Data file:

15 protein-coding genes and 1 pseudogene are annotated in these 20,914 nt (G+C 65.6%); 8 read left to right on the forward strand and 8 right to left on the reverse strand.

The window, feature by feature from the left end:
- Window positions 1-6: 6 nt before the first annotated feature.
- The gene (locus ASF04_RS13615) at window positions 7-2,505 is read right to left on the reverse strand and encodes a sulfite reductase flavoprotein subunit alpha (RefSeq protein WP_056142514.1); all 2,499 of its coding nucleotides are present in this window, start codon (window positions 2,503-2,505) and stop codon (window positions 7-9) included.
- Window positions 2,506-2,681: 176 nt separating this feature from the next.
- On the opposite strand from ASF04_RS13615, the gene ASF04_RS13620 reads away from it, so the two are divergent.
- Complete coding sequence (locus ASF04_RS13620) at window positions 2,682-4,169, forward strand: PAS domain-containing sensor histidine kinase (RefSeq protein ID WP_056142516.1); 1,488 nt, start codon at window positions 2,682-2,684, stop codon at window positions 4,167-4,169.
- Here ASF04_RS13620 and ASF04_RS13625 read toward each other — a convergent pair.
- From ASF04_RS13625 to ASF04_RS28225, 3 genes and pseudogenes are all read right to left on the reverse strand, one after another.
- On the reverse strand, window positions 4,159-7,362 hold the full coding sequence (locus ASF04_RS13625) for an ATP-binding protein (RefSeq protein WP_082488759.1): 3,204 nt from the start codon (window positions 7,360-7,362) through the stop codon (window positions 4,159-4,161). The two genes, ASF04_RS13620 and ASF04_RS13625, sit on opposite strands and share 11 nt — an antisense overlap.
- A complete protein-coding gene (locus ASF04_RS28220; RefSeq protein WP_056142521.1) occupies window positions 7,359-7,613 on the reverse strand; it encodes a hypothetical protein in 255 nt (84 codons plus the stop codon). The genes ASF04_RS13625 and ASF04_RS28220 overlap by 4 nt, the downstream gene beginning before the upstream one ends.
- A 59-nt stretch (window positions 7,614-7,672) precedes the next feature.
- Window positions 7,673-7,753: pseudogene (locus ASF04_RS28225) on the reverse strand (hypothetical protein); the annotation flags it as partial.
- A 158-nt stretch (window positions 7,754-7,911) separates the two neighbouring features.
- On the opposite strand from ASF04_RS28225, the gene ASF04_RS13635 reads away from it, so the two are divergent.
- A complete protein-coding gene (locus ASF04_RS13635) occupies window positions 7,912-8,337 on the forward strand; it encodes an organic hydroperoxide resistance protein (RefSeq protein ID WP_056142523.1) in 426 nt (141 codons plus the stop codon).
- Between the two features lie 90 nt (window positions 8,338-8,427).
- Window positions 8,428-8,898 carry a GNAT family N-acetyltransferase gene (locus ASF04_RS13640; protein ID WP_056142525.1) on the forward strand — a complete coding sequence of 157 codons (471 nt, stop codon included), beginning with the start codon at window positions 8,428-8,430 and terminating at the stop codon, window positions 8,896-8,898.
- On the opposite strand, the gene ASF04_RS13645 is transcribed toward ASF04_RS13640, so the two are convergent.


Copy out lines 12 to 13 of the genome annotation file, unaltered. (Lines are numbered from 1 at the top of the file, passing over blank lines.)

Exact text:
- A 59-nt stretch (window positions 7,614-7,672) precedes the next feature.
- Window positions 7,673-7,753: pseudogene (locus ASF04_RS28225) on the reverse strand (hypothetical protein); the annotation flags it as partial.